There are two primary reasons why you are reading this article:
- To find tips on how to manage your time well and become more productive
- To know when is the best time of the day to work and get more things done
We’ll tackle both shortly but as early as now, we all have to agree that for the methods to work, you have to exercise commitment and personal discipline daily. Otherwise, you wouldn’t be getting the full, long-term benefits that your new regular timetable offers.
So when is the best time to work?
Many would say that it depends, and frankly, there are people who have exhibited awe-inspiring ability to stay awake the whole night and get few hours of sleep in the morning before their working cycle once again starts. Majority, however, find themselves more productive during the day than at night.
In a statement at Wall Street Journal, Dr. Steve Kay, a professor of molecular and computational biology at the University of Southern California, pointed out that most adults perform best on late mornings. This, he says, can be attributed to the rise of body temperature from the time you wake up until midday. This increase helps gradually increase concentration and alertness.
Ideally, the best times for working would be 2 hours after you wake up. Therefore, if you’re used to waking up at around 6 am, then getting started with work from 8 am and so on, will most likely yield better results.
These optimal hours will only be beneficial if you cooperate and make sure you don’t fall to a lot of distractions while working.
Here are ways to make sure you get the best out of those precious 2 hours:
There are a lot of clichéd excuses to skip breakfast. Some are in a hurry. Others are not yet hungry. Then there are those who seemed too busy right after getting off the bed that they just grab a quick cup of coffee on the way to work and consider it their proper morning meal.
Guess what, you’re doing it all wrong. No matter how early you wake up and work at the most productive time of the day, you still wouldn’t do well if you don’t have enough nutritional sustenance enough to do all the physical and mental labor.
Plan your tomorrow’s tasks tonight.
It will save you considerable amount of time if you have a blueprint on the things you will do for the day. One effective method is to create a to-do list in advance, preferably the night before. This gives you more time to think of the urgent tasks at hand and those pending ones that need attention.
Set aside social media.
Let’s face it. It’s so much tempting to open Facebook or Twitter the first time you turn on your computer for work. You feel like you’re missing out an important update from a friend or a page you follow if you do not open it now.
However, opening a social media account for just ‘a minute’ most of the time ends up into ‘several minutes’ or worse, ‘an entire hour.’ Social media is useful, but it’s also a distraction. Save yourself some time and check it out later.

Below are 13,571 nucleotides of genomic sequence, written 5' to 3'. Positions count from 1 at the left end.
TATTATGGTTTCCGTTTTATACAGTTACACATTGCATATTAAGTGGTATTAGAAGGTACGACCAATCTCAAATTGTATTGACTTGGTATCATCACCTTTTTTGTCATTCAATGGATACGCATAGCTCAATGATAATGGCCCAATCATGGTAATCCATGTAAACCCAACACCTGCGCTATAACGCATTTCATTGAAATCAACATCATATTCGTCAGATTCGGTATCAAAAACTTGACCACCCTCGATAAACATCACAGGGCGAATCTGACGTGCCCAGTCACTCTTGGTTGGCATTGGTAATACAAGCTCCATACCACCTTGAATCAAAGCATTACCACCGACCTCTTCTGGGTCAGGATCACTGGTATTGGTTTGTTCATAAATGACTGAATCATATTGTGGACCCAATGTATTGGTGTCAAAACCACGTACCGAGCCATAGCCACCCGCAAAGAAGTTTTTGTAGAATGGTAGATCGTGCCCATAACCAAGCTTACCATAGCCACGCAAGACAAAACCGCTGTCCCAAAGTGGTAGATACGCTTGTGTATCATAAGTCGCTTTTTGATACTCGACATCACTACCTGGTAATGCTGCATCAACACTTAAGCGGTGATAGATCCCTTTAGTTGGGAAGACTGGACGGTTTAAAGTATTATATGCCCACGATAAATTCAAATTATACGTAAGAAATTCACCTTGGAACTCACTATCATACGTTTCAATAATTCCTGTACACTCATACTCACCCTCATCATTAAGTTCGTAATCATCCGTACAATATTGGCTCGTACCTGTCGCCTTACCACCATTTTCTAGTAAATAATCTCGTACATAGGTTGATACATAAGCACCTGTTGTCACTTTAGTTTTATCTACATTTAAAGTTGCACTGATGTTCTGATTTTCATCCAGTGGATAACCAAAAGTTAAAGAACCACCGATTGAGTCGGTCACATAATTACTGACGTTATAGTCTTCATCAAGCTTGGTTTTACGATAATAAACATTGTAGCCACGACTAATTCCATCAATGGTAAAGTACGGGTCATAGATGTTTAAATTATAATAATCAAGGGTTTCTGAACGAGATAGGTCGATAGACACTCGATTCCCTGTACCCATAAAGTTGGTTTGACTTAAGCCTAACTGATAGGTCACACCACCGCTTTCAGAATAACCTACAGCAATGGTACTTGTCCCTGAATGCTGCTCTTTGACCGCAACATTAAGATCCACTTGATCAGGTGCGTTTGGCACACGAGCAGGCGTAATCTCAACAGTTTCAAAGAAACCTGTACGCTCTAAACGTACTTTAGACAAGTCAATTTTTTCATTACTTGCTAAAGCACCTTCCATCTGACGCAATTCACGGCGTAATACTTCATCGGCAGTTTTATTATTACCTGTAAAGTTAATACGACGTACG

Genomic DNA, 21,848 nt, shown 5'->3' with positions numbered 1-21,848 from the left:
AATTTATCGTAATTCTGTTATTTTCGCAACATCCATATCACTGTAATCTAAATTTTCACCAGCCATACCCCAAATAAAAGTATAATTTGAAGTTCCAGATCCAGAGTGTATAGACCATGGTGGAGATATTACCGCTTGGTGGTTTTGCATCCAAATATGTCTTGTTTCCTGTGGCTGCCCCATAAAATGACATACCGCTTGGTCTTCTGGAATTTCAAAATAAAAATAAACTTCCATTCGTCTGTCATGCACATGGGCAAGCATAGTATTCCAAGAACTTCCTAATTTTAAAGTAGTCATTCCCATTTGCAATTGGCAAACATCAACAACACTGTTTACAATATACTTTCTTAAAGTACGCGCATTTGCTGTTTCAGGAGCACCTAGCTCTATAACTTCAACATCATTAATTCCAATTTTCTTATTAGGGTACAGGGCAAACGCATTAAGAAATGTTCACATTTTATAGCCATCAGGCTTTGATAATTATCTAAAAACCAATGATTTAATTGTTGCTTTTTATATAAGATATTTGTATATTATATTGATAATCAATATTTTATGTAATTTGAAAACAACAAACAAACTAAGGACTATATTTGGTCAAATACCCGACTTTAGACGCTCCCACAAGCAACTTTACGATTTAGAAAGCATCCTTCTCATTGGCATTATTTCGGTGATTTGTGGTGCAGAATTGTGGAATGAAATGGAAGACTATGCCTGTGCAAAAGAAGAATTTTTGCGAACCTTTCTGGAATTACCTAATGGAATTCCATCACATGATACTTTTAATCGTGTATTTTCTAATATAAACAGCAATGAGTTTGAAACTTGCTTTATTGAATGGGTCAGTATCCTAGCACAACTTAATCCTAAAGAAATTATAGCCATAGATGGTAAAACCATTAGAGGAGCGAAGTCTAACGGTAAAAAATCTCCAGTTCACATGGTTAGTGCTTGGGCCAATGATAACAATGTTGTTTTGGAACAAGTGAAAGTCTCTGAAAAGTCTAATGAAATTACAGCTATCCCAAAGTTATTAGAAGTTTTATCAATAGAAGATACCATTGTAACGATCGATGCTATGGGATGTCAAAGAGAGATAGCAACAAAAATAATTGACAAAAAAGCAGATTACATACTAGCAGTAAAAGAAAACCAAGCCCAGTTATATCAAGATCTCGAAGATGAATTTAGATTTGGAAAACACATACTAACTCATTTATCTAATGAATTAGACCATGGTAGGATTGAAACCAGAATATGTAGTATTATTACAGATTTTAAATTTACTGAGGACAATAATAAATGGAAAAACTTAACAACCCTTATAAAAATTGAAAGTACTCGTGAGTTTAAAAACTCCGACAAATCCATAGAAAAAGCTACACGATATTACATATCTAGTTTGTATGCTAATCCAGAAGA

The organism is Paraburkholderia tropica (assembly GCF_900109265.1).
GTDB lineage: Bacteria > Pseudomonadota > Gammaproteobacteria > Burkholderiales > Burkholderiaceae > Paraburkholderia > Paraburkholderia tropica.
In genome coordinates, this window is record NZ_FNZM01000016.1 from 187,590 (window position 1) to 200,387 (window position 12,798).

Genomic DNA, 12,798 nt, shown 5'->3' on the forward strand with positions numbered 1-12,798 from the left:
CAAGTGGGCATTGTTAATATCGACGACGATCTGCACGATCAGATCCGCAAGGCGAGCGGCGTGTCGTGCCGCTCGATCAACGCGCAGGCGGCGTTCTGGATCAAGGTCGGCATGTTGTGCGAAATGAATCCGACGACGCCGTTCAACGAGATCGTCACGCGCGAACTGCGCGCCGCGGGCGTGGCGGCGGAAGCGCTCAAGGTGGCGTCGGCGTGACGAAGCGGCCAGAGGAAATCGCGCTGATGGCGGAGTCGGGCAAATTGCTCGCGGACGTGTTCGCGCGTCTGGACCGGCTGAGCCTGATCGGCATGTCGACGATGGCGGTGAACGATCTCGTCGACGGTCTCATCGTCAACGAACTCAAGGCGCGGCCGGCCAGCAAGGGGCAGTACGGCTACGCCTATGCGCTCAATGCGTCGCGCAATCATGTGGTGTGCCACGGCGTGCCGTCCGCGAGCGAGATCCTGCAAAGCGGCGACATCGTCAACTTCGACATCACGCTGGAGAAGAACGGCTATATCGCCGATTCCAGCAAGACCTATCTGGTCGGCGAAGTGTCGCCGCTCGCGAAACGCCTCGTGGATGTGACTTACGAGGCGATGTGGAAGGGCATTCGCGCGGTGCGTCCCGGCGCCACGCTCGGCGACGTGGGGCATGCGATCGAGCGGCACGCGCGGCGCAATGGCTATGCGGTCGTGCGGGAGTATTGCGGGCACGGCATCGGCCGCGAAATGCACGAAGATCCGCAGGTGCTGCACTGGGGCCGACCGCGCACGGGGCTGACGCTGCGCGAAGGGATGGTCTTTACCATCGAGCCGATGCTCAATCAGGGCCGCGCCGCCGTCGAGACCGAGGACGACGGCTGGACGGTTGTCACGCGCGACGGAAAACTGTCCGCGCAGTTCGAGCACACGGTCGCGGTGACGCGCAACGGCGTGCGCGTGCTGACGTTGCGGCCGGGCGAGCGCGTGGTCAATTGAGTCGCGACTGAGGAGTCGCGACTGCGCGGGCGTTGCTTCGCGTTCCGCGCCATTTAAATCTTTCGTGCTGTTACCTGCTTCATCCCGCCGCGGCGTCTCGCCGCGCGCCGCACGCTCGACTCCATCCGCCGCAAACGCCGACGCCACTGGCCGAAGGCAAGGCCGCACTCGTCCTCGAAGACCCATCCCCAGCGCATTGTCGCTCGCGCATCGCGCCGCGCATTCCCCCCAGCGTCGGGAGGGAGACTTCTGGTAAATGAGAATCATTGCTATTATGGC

Tackle the urgent and most difficult tasks first.
One good way to do this is to use Stephen Covey’s prioritization matrix which is divided into four windows; Important, Not Important, Urgent and Not Urgent.
By categorizing different tasks under these labels, you get to identify which of all the assignments must be taken care of first. If you tend to shun away from challenging tasks, using this matrix may just be your way out of constantly setting them aside.
Refrain from spending too much time on emails.
Electronic messaging has done a lot of help in making regular business correspondence faster. However, it has unquestionably become a distraction as well especially to anyone who has more than two accounts.
Aside from business and personal messages, emails could also plague you with ads, promotions and even notifications from its affiliated social media account. If you have subscribed to some website newsletters, the bulk of data you receive in a day is even higher.
Of course, you have the option to unsubscribe anytime and turn off all SM notifications. However, if you want to save time and get real work done, its best to check emails for just about 10 to 15 minutes. Other than the most important ones that demand your immediate response, it’s best to set aside the rest once you are done with your day’s tasks.
Use task management apps or timers to stay close to your schedule.
It’s easy to get sidetracked from your original schedule once you start working. This can be an issue especially if you are trying to minimize the duration you spend in one project.
Task management tools both for mobile and desktop helps you address this issue. Even the built-in alarm function of your mobile device will do.
Learn to set a realistic and attainable timeline for your entire task and strive to stick on it. Doing this over time will help you turn it into a habit.
Focus and avoid all distractions.
What distracts you from putting your hundred percent focus and effort on the current task? Is it your email? Your social media accounts? How about your colleagues at work?
Distractions are everywhere, and one key to becoming more productive is to identify what or who they are, when they usually pester you and how you can stay away from them. This needs discipline and more often than not, the first few days are always the hardest.
However, if you are intent on maximizing your brain’s optimum function two hours after you wake up, then you must be willing to change some habits that are affecting your productivity.
Any work whether it’s physical or mental-based requires the brain to be at its best. Android developer Philippines for instance who always need to generate creativity must be on their optimum capacities when creating an app. Be more aware of your biological timeline and assess your productivity level all throughout the day.
Are you using your time wisely? If not, start practicing the methods we have on this list.